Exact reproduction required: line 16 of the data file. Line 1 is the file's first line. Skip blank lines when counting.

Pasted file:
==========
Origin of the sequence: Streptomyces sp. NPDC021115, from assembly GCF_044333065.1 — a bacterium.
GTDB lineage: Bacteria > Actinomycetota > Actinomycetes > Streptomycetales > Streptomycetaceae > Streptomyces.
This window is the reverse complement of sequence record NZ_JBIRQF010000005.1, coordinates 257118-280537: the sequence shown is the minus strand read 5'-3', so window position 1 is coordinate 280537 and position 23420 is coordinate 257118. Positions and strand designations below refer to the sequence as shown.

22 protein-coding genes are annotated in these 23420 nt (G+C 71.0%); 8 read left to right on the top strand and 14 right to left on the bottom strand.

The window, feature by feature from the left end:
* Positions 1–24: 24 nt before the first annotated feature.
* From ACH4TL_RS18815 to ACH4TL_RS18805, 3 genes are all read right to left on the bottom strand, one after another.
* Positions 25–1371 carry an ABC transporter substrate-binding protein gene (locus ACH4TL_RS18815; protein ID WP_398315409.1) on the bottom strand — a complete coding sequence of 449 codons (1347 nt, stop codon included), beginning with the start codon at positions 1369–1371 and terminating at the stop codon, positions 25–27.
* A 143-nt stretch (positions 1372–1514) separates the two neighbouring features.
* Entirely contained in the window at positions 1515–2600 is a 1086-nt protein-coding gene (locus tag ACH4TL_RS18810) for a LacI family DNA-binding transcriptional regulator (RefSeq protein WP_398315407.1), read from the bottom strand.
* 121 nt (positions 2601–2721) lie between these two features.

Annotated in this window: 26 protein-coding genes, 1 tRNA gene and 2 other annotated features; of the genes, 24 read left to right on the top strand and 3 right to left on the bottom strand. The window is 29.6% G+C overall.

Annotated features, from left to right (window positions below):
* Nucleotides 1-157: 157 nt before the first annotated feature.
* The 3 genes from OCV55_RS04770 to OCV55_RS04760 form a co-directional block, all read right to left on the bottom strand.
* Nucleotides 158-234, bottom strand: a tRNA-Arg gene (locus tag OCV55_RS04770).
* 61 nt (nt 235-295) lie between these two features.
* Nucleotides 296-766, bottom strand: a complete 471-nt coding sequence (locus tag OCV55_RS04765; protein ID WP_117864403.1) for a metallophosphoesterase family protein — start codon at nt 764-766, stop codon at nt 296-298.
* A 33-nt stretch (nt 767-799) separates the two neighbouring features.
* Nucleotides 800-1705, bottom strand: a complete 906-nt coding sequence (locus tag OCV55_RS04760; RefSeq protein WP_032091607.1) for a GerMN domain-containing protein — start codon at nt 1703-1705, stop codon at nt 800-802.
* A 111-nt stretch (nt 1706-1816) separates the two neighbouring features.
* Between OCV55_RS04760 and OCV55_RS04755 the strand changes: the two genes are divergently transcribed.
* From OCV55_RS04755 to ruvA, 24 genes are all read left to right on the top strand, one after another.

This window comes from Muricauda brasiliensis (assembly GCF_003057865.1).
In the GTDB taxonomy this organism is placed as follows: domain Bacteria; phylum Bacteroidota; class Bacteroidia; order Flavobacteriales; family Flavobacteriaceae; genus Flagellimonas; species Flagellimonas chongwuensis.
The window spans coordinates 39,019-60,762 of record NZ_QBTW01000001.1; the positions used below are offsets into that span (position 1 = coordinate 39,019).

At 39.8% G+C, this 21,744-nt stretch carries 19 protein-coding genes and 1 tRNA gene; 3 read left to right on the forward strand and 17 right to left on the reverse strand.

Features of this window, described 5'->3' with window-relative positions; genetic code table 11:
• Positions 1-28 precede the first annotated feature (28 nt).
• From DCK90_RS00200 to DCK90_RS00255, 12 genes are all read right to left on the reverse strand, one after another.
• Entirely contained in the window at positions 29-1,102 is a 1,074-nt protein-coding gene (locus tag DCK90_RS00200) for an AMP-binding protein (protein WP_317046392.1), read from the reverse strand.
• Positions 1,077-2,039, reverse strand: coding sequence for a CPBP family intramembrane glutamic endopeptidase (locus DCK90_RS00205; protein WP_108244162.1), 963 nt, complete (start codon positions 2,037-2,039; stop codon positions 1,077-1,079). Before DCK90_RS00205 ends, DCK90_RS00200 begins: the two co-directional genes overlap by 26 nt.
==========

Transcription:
* Nucleotides 158-234, bottom strand: a tRNA-Arg gene (locus tag OCV55_RS04770).